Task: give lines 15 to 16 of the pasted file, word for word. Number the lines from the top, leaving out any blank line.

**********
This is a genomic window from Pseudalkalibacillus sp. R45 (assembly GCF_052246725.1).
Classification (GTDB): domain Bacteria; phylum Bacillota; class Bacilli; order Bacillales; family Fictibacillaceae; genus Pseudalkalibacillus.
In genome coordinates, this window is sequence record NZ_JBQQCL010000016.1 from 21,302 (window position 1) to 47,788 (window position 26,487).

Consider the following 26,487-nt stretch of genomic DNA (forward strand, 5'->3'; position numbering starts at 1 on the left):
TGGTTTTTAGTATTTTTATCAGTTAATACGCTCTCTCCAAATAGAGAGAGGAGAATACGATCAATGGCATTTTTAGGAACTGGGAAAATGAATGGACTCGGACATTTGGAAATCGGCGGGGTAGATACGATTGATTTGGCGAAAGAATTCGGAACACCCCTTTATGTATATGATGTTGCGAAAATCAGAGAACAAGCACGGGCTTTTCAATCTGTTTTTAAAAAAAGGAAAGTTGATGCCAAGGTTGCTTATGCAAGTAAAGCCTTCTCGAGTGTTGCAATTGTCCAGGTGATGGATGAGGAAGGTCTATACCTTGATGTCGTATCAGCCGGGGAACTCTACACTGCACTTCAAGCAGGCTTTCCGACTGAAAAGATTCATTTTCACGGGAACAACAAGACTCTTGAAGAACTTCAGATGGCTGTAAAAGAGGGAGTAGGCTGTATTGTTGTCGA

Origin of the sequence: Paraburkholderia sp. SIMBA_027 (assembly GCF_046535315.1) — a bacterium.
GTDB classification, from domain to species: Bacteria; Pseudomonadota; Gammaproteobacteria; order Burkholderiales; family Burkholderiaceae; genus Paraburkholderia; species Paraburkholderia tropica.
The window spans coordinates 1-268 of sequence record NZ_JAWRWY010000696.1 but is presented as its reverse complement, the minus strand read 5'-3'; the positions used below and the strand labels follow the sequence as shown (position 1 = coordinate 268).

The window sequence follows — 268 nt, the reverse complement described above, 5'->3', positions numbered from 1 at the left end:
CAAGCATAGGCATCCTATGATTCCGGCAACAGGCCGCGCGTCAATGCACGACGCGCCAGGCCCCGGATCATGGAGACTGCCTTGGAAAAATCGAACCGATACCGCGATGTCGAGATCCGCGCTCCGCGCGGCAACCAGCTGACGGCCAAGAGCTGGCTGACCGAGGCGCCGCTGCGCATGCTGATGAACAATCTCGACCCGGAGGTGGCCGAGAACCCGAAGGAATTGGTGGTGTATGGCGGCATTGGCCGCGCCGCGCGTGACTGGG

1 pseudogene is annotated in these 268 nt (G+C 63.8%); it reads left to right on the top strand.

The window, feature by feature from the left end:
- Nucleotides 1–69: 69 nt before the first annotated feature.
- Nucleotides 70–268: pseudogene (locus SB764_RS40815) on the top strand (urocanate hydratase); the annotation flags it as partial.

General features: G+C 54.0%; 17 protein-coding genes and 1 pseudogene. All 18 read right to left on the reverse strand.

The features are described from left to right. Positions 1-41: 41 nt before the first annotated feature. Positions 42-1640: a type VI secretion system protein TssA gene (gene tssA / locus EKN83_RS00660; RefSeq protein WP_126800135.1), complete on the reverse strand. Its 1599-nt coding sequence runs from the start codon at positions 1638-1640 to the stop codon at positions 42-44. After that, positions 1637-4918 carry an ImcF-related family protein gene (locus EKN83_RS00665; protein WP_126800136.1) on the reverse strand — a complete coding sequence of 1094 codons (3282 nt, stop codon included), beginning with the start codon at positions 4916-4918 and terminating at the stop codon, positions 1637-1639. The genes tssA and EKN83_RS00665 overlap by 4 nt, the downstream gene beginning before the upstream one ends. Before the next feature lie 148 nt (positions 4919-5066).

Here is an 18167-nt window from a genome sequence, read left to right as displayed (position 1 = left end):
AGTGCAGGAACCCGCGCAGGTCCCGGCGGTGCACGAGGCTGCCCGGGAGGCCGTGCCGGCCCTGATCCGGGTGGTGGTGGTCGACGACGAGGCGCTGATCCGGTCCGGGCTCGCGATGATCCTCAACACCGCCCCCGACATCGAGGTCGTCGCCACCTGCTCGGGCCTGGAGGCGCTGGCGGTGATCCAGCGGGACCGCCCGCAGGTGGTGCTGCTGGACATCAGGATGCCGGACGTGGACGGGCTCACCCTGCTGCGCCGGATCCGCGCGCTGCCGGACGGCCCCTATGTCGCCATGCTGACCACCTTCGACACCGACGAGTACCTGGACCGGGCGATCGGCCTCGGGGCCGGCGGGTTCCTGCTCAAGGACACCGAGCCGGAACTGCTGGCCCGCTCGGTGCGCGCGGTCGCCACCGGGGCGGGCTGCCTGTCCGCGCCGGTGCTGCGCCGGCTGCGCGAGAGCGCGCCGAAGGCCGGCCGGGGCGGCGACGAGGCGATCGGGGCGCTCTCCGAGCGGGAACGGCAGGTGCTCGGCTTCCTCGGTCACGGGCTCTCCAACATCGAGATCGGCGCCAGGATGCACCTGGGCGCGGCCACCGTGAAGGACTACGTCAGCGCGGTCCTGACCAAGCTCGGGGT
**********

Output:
General features: G+C 54.0%; 17 protein-coding genes and 1 pseudogene. All 18 read right to left on the reverse strand.

The features are described from left to right. Positions 1-41: 41 nt before the first annotated feature. Positions 42-1640: a type VI secretion system protein TssA gene (gene tssA / locus EKN83_RS00660; RefSeq protein WP_126800135.1), complete on the reverse strand. Its 1599-nt coding sequence runs from the start codon at positions 1638-1640 to the stop codon at positions 42-44. After that, positions 1637-4918 carry an ImcF-related family protein gene (locus EKN83_RS00665; protein WP_126800136.1) on the reverse strand — a complete coding sequence of 1094 codons (3282 nt, stop codon included), beginning with the start codon at positions 4916-4918 and terminating at the stop codon, positions 1637-1639. The genes tssA and EKN83_RS00665 overlap by 4 nt, the downstream gene beginning before the upstream one ends. Before the next feature lie 148 nt (positions 4919-5066).